Feroldi: Yeah. And one of the metrics that they report to investors is what percentage of their free customers convert to being paid customers; that's a big part of the thesis here. So, last year about 3.5% of customers converted from the free model to the paid model, more recently that number jumped to 4.7%. That doesn't sound all that high in absolute terms. But if you can get a 4% or 5% conversion rate, that's actually a really impressive number.
Lewis: [laughs] And it's impressive comparing that number over time, you know, that's a huge jump in a relatively short period of time with that conversion rate. So, the hope is that that continues to tick up, but as we get into the financials, I mean, this business, especially if they're able to ratchet down their sales and marketing and some of their other expenses, should be a very profitable business fairly soon. [laughs]
Feroldi: Yeah, some of the numbers here are really exciting. So, last year, the company reported 86% revenue growth to just under $100 million. In the most recent quarter, that number declined a little bit, but still produced top-line growth of 57% to $52 million. A number that jumped right off the page at me was gross margin, Dylan, 87% in the most recent quarter. So, high top-line growth and very strong margins -- that's a good base to build off of.
Lewis: That's a good base to build off of. As you might expect, with a high-growth software company -- I think the listeners already know what's coming here -- they're losing money, Brian, [laughs] and they're losing money because they're aggressively spending on marketing and really trying to get out there. I mentioned before that it's a crowded space. It kind of makes sense that they're making those investments right now.
Feroldi: Yeah, and they're losing money at an impressive rate, unfortunately. So, $52 million in revenue last quarter. Net loss on a GAAP basis was $41 million; that's a huge delta between the two. On an adjusted basis, on a non-GAAP basis, it was about a $26 million adjusted net loss. That was double what they lost in the year-ago period. And unfortunately, we don't have free cash flow to save us in this instance. Free cash flow last quarter was negative $22 million. So, it's likely to be some time before they can switch over to generating cash. The good news is, they weren't in desperate need of money when they came public. As of July 31, they had $456 million in cash on their books. They do have $330 million in convertible notes that we should certainly knock them for and count as debt. The odds are good with companies like this that that will actually convert into equity down the road, but the numbers, the losses aren't great to see, but they clearly have plenty of liquidity to fund it.
Lewis: Yeah. I think this business, looking at the financials, has all the marks of a high-growth software company. There's nothing in here that really surprises me. The only thing I think that was a little surprising is that the gross margin number is as high as it is this early. You know, the fact that it's 86%, 87%, there's not a lot of room for that to continue to go up. They're already enjoying pretty good gross margins.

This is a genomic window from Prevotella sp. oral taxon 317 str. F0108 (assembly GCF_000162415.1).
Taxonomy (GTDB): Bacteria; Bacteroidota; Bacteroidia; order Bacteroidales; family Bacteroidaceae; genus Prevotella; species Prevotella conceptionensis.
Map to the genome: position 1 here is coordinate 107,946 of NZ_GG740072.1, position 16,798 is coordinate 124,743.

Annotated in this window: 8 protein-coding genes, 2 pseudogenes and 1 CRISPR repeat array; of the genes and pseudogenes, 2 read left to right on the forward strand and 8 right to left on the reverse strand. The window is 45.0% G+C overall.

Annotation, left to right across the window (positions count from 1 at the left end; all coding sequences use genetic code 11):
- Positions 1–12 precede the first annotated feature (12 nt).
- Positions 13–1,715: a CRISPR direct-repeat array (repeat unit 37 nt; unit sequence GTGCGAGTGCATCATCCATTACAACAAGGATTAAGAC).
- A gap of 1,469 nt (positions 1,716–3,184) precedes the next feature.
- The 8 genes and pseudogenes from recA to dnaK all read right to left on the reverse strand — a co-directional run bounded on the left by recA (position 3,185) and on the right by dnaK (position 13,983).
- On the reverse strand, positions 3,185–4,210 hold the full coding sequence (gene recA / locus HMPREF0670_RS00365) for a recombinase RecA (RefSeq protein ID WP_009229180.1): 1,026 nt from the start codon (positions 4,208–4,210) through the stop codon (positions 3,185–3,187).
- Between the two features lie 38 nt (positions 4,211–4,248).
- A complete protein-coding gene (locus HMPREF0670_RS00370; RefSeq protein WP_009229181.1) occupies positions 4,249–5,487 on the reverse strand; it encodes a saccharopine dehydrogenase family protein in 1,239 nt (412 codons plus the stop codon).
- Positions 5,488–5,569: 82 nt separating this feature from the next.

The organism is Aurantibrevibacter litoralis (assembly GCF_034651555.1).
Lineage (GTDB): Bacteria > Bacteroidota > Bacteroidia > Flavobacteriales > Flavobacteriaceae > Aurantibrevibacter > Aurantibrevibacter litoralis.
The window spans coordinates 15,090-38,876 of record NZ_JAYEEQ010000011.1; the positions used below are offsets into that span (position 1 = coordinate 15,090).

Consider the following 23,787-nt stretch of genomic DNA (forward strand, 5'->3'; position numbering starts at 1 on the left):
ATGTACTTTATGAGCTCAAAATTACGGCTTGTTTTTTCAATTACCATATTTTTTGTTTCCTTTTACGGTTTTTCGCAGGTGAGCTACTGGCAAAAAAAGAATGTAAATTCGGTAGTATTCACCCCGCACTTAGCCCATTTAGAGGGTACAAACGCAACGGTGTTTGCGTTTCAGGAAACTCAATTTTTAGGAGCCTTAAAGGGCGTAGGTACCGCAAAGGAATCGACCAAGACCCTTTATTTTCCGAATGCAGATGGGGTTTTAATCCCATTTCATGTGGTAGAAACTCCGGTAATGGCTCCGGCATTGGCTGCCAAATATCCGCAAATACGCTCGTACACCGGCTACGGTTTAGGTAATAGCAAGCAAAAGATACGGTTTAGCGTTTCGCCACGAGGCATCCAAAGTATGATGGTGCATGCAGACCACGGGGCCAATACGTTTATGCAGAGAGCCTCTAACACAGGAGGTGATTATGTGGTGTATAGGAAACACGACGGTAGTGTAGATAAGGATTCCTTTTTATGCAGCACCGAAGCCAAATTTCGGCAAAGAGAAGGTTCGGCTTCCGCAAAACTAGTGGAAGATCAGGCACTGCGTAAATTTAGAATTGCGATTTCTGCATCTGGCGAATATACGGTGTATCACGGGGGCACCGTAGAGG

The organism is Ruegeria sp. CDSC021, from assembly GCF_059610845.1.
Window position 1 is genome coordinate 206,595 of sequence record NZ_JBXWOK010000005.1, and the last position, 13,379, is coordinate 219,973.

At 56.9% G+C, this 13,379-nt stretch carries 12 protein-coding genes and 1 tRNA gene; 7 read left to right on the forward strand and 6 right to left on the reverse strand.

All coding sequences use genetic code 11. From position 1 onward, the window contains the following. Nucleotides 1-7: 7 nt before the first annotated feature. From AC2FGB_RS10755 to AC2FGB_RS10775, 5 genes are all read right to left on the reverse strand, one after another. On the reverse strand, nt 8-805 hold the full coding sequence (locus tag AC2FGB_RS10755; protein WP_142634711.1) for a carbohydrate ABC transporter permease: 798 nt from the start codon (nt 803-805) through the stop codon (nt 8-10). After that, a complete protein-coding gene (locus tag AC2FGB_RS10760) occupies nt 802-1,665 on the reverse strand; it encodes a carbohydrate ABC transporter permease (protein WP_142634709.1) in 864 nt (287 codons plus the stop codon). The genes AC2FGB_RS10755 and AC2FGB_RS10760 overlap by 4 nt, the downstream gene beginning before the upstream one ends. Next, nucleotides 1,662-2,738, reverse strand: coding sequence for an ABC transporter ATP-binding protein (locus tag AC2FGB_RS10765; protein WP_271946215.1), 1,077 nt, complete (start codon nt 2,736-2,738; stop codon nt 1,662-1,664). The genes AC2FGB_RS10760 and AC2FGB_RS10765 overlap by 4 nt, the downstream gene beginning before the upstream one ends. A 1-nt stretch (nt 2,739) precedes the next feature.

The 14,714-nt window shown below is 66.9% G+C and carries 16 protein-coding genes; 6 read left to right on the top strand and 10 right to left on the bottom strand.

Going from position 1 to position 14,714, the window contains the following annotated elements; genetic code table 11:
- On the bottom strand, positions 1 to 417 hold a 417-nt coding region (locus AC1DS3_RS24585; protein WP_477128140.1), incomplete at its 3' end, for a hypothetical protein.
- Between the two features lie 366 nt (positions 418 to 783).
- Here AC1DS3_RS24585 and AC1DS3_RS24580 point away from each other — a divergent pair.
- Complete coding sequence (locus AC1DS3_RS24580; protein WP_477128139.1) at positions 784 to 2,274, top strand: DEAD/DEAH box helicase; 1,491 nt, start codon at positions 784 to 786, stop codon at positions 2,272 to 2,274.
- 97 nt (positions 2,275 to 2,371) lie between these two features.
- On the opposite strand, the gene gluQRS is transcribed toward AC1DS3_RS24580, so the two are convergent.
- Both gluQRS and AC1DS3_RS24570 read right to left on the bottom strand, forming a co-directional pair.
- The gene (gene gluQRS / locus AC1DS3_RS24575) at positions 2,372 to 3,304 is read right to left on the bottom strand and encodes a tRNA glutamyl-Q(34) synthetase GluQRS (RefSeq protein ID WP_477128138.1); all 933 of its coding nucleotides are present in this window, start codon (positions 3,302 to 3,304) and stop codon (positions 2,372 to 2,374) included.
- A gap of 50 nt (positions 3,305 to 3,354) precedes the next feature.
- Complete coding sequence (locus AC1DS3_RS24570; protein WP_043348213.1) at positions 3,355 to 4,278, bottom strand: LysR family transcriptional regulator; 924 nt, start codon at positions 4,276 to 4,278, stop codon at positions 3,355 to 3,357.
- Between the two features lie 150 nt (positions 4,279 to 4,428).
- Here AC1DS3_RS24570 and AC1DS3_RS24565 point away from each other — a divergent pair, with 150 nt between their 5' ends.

Feroldi: Yeah, but it's risen over time as they've continued to scale, and you know, [laughs] there's nothing wrong -- I mean, 87% gross margin in absolute terms is phenomenal. So, they could be profitable if they chose to, right now they are spending as much as they can to acquire customers. Given the numbers and the margins, that's a good move.
Lewis: And to be fair, Brian, that's a petty knock on my part [laughs] about the gross margins. It's more just that the picture is only going to improve so much, you know, what we're going to see from this business and profitability is really going to be a reflection of costs changing, not so much the business becoming more profitable.
Feroldi: Yeah, and they have clearly laid out a plan to scale over time to get their spending, as a percentage of revenue, lower over time and eventually producing, they're actually calling for 30% free cash flow margins at scale. With an 80% gross margin, that's entirely reachable.
Lewis: Yeah. And a big part of that is the fact that, that R&D, that sales marketing, those are currently 45% and 67% of their top line; I think it's their top line. Long term, they're targeting 22% to 25% and 30% and 33%, so that spend is going to ratchet down pretty dramatically. That's where you start seeing the money flow to the bottom line, that's where you start seeing cash flow, and that's what investors love to see.
Feroldi: You got it. Now, let's talk about our favorite metric when it comes to SaaS stocks like this: dollar-based net retention rate. Again, that's retention, that's the good one, it includes churn. And the most recent quarter that number was 115%. That's not the best we've seen, but in absolute terms, that's really good. And more importantly, if you drill down a little bit even further, that was their overall net retention rate. But for bigger customers -- so, those that spend $5,000 or more on the platform -- their retention rate was 125%, and for those that spent $50,000 or more, the retention rate was 140%. So, this is a case where I'm guessing this number was temporarily lower based on their smaller customers, but they're clearly winning and doing a great job with enterprises.
Lewis: Yeah. And let's highlight that and sync it up with the strategy for a second, Brian, because this is land-and-expand in action, right? Like, you get used by a team at a company, and then all of a sudden, other teams start realizing that this is a really valuable product. That's where you start seeing your big contracts growing even faster, because they have the scale, they have the budget to lay it out and say, you know, we're going to go relatively wall-to-wall across the enterprise with the solution, we're not just going to have marketing use it.